I recently read Lucy Foley’s The Hunting Party, a novel take on the crime genre, and found it a middling experience. The book showed a lot of potential and was generally engaging, but it suffered from a number of strange structural choices that took me out of it. I then learned that Foley had written a second book, The Guest List, which was far better received, and I was impressed enough to go and check it out. It certainly is better, but it still retains (to a lesser extent) the unnecessary structure issues that reduce the story’s impact. Most of this book is a tense, engaging thriller, but it falls short at the last hurdle.
The Guest List sees a number of people gather on an island off the coast of Ireland to celebrate a wedding. The ambitious magazine publisher Jules is getting married to the charming TV star Will, and they’ve invited old friends and family along for the occasion. However, as guests start to mingle, old resentments, jealousies and untold secrets begin to surface, and the night ends with a murder on the island. But who has died, and who is responsible?
There’s a lot of love in the reading community for Hannah, by far the most sympathetic character, and I share it (although I’d have loved to have seen more of Jules and Will’s fathers too – they’re very underserved).
This novel retains the same novel point of view and time elements, letting the reader into the thoughts of multiple characters at different points, and taking place in both the run-up to the murder and its immediate aftermath. This time, we share the viewpoints of Jules, her younger sister and bridesmaid Olivia, best man Johnno, plus-one Hannah and wedding planner Aoife, and Foley does well distinguishing them all – in The Hunting Party, most of the characters were just variants of the ‘unpleasant entitled 30-something’, but the wedding dynamic offers more room to diversify and the opportunity is seized. There’s a lot of love in the reading community for Hannah, by far the most sympathetic character, and I share it (although I’d have loved to have seen more of Jules and Will’s fathers too – they’re very underserved).
Foley is excellent at conjuring up a sense of place, and she does it beautifully here. The Irish island is a haunting setting, with the old graveyard, the all-consuming bog and the cliffs some of the landmarks that help build this sense of atmosphere. The original plan was to set it on a Greek island, but I’m glad we wound up here instead – the landscape suits the dark tale Foley weaves much better. We get a good amount of time to explore it too, both with our characters and in the post-murder sections (which are mercifully far fewer than in the first book).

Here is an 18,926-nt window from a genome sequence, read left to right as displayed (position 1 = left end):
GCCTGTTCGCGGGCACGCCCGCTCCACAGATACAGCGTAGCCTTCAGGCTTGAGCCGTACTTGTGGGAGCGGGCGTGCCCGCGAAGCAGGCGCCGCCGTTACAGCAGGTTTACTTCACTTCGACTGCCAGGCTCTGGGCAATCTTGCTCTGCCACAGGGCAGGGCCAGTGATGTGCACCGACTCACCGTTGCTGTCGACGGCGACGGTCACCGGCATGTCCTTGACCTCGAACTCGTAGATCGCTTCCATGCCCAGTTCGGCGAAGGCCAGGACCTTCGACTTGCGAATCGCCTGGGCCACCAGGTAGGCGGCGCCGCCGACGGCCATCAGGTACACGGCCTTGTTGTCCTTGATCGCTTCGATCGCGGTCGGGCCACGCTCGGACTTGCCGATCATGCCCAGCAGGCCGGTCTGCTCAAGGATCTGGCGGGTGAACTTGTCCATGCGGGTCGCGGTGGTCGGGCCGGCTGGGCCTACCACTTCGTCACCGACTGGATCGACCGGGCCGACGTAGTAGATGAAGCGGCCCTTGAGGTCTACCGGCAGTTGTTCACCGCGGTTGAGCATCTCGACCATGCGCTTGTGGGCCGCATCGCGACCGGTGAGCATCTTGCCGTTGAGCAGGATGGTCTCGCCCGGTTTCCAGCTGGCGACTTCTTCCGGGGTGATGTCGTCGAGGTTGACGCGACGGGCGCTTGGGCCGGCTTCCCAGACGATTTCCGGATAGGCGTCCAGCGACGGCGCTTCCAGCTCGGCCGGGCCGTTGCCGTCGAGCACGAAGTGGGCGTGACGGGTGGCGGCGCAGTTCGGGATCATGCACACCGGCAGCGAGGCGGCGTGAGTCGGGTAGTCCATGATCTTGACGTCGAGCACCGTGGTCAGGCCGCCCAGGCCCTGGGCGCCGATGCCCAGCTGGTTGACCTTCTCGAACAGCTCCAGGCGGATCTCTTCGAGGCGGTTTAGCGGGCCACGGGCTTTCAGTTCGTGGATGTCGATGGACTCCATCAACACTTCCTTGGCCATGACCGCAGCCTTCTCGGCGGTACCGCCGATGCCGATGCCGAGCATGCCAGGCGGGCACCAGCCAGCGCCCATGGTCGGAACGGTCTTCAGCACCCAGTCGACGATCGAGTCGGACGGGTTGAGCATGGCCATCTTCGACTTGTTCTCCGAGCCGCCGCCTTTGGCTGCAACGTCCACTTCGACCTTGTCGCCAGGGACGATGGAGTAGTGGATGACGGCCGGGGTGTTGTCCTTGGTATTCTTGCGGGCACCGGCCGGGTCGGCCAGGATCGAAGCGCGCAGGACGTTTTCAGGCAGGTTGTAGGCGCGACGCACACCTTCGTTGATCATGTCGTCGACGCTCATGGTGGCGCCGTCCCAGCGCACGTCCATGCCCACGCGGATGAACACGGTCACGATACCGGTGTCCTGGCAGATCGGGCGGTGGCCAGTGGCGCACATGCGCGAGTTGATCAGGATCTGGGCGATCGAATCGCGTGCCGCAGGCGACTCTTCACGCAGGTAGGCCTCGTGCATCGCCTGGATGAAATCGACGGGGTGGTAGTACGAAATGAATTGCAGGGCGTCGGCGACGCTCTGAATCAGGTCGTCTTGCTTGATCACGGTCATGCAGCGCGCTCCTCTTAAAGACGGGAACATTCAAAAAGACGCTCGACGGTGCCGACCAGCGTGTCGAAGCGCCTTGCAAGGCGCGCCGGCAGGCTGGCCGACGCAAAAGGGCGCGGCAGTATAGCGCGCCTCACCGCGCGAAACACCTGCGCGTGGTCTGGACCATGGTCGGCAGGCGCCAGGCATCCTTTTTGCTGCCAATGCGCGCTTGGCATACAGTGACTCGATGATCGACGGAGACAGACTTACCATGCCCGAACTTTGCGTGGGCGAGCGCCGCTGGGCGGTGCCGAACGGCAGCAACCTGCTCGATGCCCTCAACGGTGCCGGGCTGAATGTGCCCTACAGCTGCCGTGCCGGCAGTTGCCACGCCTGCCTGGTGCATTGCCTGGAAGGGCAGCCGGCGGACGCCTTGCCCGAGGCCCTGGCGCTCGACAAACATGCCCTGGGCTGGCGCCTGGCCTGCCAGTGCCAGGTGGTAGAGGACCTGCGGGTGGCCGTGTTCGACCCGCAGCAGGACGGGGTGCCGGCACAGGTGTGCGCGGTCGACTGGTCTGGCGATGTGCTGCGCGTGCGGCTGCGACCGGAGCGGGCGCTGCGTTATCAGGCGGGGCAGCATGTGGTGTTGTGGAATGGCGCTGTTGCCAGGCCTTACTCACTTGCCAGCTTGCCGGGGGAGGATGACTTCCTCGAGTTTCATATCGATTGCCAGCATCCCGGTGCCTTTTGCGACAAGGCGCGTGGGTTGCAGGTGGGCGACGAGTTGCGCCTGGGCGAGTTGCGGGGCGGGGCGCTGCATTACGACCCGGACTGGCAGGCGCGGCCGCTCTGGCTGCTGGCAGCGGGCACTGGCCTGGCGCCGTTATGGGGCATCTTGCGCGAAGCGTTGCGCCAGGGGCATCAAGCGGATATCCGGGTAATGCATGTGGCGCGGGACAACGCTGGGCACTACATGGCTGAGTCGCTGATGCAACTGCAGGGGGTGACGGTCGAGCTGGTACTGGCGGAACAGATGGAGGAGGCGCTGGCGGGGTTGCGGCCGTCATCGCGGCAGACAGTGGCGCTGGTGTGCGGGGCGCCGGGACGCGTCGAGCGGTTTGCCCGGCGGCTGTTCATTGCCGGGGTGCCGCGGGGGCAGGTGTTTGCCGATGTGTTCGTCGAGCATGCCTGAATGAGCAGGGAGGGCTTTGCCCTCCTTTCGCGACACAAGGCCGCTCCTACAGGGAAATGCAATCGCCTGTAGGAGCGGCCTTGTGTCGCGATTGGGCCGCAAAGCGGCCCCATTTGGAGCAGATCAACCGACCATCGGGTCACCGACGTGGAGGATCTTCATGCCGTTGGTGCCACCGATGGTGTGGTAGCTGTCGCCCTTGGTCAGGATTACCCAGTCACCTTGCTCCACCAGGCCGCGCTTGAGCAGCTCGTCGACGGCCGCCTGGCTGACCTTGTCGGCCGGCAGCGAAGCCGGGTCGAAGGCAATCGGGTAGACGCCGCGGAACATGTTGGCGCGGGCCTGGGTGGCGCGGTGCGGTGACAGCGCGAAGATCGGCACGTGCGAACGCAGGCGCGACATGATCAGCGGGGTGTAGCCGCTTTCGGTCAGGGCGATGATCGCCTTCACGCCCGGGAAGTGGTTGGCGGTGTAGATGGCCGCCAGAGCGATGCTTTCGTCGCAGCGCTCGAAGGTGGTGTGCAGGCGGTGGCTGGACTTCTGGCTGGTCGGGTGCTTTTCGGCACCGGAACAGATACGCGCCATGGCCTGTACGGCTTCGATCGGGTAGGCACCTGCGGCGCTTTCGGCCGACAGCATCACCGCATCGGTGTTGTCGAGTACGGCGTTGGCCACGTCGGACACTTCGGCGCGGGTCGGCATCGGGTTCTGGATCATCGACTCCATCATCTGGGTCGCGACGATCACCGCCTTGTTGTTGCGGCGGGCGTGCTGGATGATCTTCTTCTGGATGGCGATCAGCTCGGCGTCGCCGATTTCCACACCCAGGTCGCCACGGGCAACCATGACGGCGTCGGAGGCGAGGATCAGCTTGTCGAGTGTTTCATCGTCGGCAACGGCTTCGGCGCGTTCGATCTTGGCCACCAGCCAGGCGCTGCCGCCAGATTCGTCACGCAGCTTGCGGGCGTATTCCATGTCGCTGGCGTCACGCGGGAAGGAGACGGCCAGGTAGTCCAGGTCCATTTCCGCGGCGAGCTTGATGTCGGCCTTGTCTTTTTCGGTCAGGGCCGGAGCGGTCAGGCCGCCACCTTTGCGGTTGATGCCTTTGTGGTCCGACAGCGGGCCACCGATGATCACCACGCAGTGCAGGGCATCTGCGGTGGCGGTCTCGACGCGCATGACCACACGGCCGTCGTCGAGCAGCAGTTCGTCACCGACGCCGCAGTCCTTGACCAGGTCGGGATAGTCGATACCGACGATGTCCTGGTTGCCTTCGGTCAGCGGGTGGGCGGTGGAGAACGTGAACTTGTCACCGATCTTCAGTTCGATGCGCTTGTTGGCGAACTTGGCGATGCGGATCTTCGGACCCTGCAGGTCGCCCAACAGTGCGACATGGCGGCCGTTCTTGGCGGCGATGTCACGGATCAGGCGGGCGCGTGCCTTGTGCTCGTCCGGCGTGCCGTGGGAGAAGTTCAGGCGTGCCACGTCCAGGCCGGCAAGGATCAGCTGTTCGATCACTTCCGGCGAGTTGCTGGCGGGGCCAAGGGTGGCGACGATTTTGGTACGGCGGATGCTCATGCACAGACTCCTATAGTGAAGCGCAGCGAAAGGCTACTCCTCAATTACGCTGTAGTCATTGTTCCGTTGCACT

As before, the book is a slow-burn and then it races to its climax – so much is dropped on us in the final 20 pages or so, and it could have been paced far more effectively.
I complained that the victim in The Hunting Party was much too obvious, much too early – that’s not the case here, although the few post-murder sections of the narrative really gave it away sooner than I suspect Foley intended. The character work (for the few characters who are afforded much attention) is strong, but there’s not enough to it to sustain the book until its conclusion otherwise. As before, the book is a slow-burn and then it races to its climax – so much is dropped on us in the final 20 pages or so, and it could have been paced far more effectively. Much gets lost along the way, including a character who goes missing in the post-murder section of the book who Foley never actually finds.
The problem with the use of first-person perspectives here is that there’s no reason for the characters to conceal most of the things we come to learn in their own minds, and it feels like it’s really the author who is deliberately withholding information. Concealing important details for no reason other than pushing the plot along doesn’t increase the tension – it just cheats the reader. When we find out why the person was killed, I was frustrated because I had essentially no chance of ever getting to the conclusion myself, and that’s not fun (also, there’s a huge error – we’re told something when the murderer is revealed that is completely incorrect). Coupled with this, in order to produce motives, we start to border on contrivance towards the book’s end – The Guest List reached a level of coincidence that failed to convince.
It’s still an enjoyable read and one I’d lean towards recommending, but I can’t push it if you want a good crime book, because it falls too short there.
I read The Guest List with a lot of good will, but I am frustrated again by the end experience. Foley is at her best with the character and setting work, and she serves up an engaging tale that builds on the foundation laid by The Hunting Party. But it also repeats many of that book’s faults, failing to maintain itself without cheap trickery by the author. It’s still an enjoyable read and one I’d lean towards recommending, but I can’t push it if you want a good crime book, because it falls too short there.